|10 July 1917||Peridot||United Kingdom||214||Sunk|
|10 July 1917||Pretoria||United Kingdom||283||Sunk|
|10 July 1917||Romantic||United Kingdom||197||Sunk|
|10 July 1917||Sea King||United Kingdom||185||Sunk|
|10 July 1917||Stoic||United Kingdom||200||Sunk|
|16 August 1917||Athenia||United Kingdom||8,668||Sunk|
|21 August 1917||Devonian||United Kingdom||10,435||Sunk|
|21 August 1917||Roscommon||United Kingdom||8,238||Sunk|
|22 August 1917||Verdi||United Kingdom||7,120||Sunk|
|23 August 1917||Boniface||United Kingdom||3,799||Sunk|
|26 August 1917||Durango||United Kingdom||3,008||Sunk|
|26 August 1917||Kenmore||United Kingdom||3,919||Sunk|
|10 October 1917||Bostonian||United Kingdom||5,736||Sunk|
|10 October 1917||Gowrie||United Kingdom||1,031||Sunk|
|11 October 1917||Lewis Luckenbach||United States||3,906||Sunk|
|15 October 1917||San Nazario||United Kingdom||10,064||Damaged|
|17 October 1917||Manchuria||United Kingdom||2,997||Sunk|
|17 October 1917||Polvena||United Kingdom||4,750||Sunk|
|19 October 1917||Parkhaven||Netherlands||2,635||Sunk|
|20 November 1917||Megrez||Netherlands||2,695||Sunk|
|20 November 1917||Nederland||Netherlands||1,832||Sunk|
|23 November 1917||Westlands||United Kingdom||3,112||Sunk|
|24 November 1917||Dunrobin||United Kingdom||3,617||Sunk|
|1 December 1917||Helenus||United Kingdom||7,555||Damaged|
|5 December 1917||Earlswood||United Kingdom||2,353||Damaged|
|6 December 1917||USS Jacob Jones||United States Navy||1,050||Sunk|
|9 December 1917||Nyanza||United Kingdom||6,695||Damaged|
|9 December 1917||War Tune||United Kingdom||2,045||Sunk|
|10 December 1917||Øiekast||Norway||605||Sunk|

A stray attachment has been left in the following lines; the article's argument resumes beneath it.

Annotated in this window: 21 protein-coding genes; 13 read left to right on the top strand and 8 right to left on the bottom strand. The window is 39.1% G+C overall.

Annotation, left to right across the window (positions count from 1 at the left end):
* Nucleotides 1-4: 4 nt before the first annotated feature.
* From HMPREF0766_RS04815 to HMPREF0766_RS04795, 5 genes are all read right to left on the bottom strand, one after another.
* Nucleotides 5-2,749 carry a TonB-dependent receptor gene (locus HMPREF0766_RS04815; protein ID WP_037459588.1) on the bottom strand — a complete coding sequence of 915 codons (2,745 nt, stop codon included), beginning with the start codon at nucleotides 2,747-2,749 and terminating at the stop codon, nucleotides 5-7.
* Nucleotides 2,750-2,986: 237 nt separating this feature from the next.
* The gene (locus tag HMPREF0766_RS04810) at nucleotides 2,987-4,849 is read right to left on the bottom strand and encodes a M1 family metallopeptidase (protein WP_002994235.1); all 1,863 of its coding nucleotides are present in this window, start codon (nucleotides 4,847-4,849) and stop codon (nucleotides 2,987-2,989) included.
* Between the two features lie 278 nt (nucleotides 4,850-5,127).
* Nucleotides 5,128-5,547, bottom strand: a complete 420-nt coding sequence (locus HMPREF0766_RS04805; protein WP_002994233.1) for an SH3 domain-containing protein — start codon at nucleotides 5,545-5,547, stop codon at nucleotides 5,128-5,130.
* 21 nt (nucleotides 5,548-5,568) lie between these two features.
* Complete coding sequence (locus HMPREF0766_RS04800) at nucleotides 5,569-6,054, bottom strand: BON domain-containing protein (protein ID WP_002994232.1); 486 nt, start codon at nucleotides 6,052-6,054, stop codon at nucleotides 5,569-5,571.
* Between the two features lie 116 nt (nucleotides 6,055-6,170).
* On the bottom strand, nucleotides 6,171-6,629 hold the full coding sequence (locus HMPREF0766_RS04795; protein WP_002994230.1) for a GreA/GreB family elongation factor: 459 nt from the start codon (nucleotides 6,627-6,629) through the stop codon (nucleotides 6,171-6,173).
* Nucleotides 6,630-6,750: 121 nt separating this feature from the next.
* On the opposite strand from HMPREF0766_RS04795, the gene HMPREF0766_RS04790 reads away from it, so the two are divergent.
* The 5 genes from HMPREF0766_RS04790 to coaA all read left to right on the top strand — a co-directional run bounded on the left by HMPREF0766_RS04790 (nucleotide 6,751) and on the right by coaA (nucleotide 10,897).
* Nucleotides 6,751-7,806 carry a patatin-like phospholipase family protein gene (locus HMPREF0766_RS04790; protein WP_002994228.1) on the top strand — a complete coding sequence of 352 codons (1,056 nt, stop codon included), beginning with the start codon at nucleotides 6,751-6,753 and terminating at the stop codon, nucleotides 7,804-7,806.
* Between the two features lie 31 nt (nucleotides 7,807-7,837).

|4 February 1918||Treveal||United Kingdom||4,160||Sunk|
|6 February 1918||Holkar||United Kingdom||61||Sunk|
|6 February 1918||Marsouin||France||55||Sunk|
|7 February 1918||Beaumaris||United Kingdom||2,372||Sunk|
|8 February 1918||Basuta||United Kingdom||2,876||Sunk|
|9 February 1918||Lydie||United Kingdom||2,559||Sunk|
|11 February 1918||Merton Hall||United Kingdom||4,327||Sunk|
|2 April 1918||Meaford||United Kingdom||1,889||Sunk|
|7 April 1918||Cadillac||United Kingdom||11,106||Damaged|
|7 April 1918||Knight Templar||United Kingdom||7,175||Damaged|
|7 April 1918||Port Campbell||United Kingdom||6,230||Sunk|
|20 June 1918||Aisne||United Kingdom||315||Damaged|
|27 June 1918||Keelung||United Kingdom||6,672||Sunk|
|28 June 1918||Queen||United Kingdom||4,956||Sunk|
|30 June 1918||W.M.L.||United Kingdom||145||Sunk|
|2 July 1918||Erme||United Kingdom||116||Sunk|
|6 July 1918||Gullfaxi||Iceland||46||Sunk|
|28 August 1918||Pauline||Russian Empire||134||Sunk|
|1 September 1918||Ami De Dieu||France||45||Sunk|
|1 September 1918||Etoile Polaire||France||51||Sunk|
|2 September 1918||Hirondelle||France||38||Sunk|
|2 September 1918||Nicolazic||France||42||Sunk|
|4 September 1918||War Firth||United Kingdom||3,112||Sunk|
|5 September 1918||Rio Mondego||Portugal||733||Damaged|
- Helgason, Guðmundur. "U-53". German and Austrian U-Boats of World War I - Kaiserliche Marine - Uboat.net. Retrieved 9 June 2015.
- Gröner 1985, p. 33-34.